Campus & Community

A History of Simmons in a Little Black Book

Cover of Our Little Black Book 1974
Photo credit: Our Little Black Book Collection, PC 032, Simmons University Archives, Boston, MA, USA.

The Little Black Book (or, Our Little Black Book), a yearbook for Black students, was first published in 1974 to capture the service, time, and growth of the Black experience at Simmons. Originally Lynne White’s 1974 senior project in Communications, the Book provides a chronicle of Simmons College’s Black community. We take a look at the origin and significance of Our Little Black Book and the history of the Black community at Simmons.

“Back then, we considered ourselves fighters for Civil Rights,” recalls Lynne White ’74, who created the first Little Black Book (or LBB) during her time at Simmons. “We were coming into our own identities and wanted to form our own society and fight for our own rights on campus. We were finding a way of telling our stories, a way to be honored instead of discriminated against. We needed to make our stories and voices known.”

Striving for an American Dream that had already excluded their parents and grandparents through discrimination, redlining, and school segregation, among other social injustices, Black students at Simmons were ready for classes that resonated with them, and an acknowledgment that Black history is a vital part of American history. This included the establishment of the Black Student Organization (BSO), the creation of an African Studies program, and expanded recruitment efforts to encourage Black women to attend Simmons.

“I was a part of that cultural revolution on campus, and I thought it would be good to create our Little Black Book, to show that what we were doing was important,” says White. “We wanted to show those coming after us that you can reach goals that your grandparents could only hope for! We were trying to get to the mountaintop in our high heels and afros.”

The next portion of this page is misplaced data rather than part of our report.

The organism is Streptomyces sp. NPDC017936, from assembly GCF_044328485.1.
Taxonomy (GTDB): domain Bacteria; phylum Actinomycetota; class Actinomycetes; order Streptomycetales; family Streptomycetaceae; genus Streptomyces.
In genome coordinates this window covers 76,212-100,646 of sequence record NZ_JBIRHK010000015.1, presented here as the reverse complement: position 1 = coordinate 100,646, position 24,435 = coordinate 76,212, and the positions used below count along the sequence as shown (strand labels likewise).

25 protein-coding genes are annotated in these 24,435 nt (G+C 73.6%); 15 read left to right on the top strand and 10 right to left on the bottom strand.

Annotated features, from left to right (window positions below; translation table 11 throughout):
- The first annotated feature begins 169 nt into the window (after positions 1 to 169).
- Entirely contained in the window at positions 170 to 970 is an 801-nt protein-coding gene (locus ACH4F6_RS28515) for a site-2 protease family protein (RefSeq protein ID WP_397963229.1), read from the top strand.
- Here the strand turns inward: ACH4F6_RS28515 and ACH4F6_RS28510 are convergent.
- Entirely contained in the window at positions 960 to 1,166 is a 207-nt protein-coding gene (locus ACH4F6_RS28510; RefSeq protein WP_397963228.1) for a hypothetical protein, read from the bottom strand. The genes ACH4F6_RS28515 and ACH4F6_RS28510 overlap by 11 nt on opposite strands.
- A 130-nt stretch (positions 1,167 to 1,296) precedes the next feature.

That first Little Black Book sparked a tradition that continues, fifty years later. “The Little Black Book is more than a yearbook,” says Professor of Practice and MSW Program Director Gary Bailey, “it is a hope-book.”

Visiting the Collection at the Simmons Archives makes the fruition of that hope apparent. “It’s a catalog of success, in many ways,” notes Bailey. “Some people who have done extremely important work in the world were here at Simmons. And that’s just touching the surface.” Students featured in the Books include Karen Young-Thomas ’77, Pamela Sneed-Cook ’77, Carol Waller-Pope ’74, Millicent Gorham ’76, Leslie Morris ’75, and Gwen Ifill ’77. As Bailey says, “[The Little Black Book] serves as an important marker for Black students here at Simmons and the power of their presence.”

Past President of the African-American Alumnae/i Association (AAAA) Kenyora Lenair Parham ’10 served as Sister of the Little Black Book during her sophomore year before becoming President in her junior and senior years, as part of her involvement with the Black Student Organization (BSO) at Simmons. “I observed how information and wisdom were passed down from one student leader to another, creating a sense of continuity and fostering a strong connection among the members,” says Parham, who saw the LBB as pivotal to preserving the legacy of Black students, faculty, and staff at Simmons. “In a predominantly white institution, where historic protests and demonstrations were necessary to demand culturally-responsive resources and representation, the Little Black Book became a symbolic cornerstone of our identity.”

A Collection of Little Black Books

Spanning the decades from 1974, the Books feature profiles of graduating students, original artwork and poetry by students, and photographs of student groups and campus events. Our Little Black Book 1999–2000 includes excerpts from a speech given by the late Dean Emeritus Elizabeth (Betty) Rawlins ’67GS on “The History of the African American Students and Faculty” at the African American Centennial Event, held on April 21, 2000. The Books have also included letters to graduates from Black alumnae/i, administrators, faculty, and staff.